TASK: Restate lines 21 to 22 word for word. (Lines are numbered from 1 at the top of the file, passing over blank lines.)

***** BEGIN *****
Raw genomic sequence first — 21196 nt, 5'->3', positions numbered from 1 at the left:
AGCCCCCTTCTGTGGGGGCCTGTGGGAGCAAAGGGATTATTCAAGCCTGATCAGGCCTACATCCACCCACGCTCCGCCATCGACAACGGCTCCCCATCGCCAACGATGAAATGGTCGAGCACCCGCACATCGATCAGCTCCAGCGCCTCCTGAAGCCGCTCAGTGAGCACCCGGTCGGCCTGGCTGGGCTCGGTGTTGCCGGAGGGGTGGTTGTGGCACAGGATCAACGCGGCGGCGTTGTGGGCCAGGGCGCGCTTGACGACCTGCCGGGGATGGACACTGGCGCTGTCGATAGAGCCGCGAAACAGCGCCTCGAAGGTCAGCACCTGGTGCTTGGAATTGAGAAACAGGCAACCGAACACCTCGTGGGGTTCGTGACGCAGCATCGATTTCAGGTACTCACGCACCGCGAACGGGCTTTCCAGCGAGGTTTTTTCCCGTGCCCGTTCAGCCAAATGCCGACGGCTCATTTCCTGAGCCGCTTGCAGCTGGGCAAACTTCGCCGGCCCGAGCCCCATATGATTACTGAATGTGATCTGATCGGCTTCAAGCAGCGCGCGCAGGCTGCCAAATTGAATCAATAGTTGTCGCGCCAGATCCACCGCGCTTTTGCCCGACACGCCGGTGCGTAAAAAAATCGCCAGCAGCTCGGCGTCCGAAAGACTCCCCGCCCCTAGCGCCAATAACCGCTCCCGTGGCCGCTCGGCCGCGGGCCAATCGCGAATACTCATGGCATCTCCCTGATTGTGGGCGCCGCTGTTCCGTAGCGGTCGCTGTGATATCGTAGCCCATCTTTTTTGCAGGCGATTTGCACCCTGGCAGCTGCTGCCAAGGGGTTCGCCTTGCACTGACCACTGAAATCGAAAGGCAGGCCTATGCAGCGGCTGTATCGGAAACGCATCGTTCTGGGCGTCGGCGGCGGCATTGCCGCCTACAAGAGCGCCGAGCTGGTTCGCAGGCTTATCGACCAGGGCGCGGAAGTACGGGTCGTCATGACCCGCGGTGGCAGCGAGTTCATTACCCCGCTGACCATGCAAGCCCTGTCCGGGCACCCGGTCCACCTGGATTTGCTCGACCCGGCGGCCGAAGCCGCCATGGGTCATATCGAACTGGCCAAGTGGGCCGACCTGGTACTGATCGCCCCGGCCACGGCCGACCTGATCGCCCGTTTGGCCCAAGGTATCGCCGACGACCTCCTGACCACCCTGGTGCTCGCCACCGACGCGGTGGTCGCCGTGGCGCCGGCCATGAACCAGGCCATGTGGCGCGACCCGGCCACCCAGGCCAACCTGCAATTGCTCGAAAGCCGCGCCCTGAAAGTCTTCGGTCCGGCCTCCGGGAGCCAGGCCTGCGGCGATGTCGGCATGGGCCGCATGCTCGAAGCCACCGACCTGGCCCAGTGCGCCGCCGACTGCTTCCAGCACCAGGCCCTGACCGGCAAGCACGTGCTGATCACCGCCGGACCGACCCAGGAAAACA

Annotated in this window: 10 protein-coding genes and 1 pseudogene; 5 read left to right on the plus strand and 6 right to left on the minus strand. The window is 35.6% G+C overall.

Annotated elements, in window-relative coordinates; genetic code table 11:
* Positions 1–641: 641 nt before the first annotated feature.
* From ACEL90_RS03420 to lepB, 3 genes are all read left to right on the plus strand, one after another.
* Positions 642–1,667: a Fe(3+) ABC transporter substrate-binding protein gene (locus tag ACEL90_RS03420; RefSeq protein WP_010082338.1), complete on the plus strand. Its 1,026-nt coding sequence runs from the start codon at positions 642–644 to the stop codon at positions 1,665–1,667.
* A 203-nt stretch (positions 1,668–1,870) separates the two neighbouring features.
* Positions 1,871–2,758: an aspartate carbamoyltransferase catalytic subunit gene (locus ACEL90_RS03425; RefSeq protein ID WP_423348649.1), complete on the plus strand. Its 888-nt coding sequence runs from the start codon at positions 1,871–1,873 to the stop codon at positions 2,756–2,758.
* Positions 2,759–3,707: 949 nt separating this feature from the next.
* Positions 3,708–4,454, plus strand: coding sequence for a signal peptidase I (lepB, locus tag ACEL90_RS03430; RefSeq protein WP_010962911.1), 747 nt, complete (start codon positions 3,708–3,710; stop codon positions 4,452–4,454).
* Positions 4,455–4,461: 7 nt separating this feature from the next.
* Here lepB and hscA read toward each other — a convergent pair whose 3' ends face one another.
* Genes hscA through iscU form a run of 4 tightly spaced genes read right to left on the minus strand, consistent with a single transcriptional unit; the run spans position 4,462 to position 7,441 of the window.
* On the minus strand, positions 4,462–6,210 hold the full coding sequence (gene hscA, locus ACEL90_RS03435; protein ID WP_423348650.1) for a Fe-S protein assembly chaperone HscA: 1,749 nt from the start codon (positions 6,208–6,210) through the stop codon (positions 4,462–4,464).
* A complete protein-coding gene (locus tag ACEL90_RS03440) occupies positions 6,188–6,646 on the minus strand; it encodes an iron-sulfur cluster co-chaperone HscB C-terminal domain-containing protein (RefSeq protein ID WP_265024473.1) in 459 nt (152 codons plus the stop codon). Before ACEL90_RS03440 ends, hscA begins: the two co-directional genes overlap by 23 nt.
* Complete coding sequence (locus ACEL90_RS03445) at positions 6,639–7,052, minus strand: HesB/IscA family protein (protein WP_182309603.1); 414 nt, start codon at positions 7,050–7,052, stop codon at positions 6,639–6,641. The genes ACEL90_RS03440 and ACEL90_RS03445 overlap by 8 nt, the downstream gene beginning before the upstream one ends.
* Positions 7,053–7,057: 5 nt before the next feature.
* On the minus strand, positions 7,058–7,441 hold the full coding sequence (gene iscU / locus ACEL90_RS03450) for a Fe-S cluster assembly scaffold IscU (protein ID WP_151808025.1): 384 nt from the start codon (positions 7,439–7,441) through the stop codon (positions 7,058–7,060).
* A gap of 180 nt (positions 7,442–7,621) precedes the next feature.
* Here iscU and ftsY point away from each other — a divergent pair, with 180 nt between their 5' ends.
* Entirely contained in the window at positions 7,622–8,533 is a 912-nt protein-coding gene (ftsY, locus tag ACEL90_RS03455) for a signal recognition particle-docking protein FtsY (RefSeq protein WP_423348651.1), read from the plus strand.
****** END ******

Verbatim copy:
* Here iscU and ftsY point away from each other — a divergent pair, with 180 nt between their 5' ends.
* Entirely contained in the window at positions 7,622–8,533 is a 912-nt protein-coding gene (ftsY, locus tag ACEL90_RS03455) for a signal recognition particle-docking protein FtsY (RefSeq protein WP_423348651.1), read from the plus strand.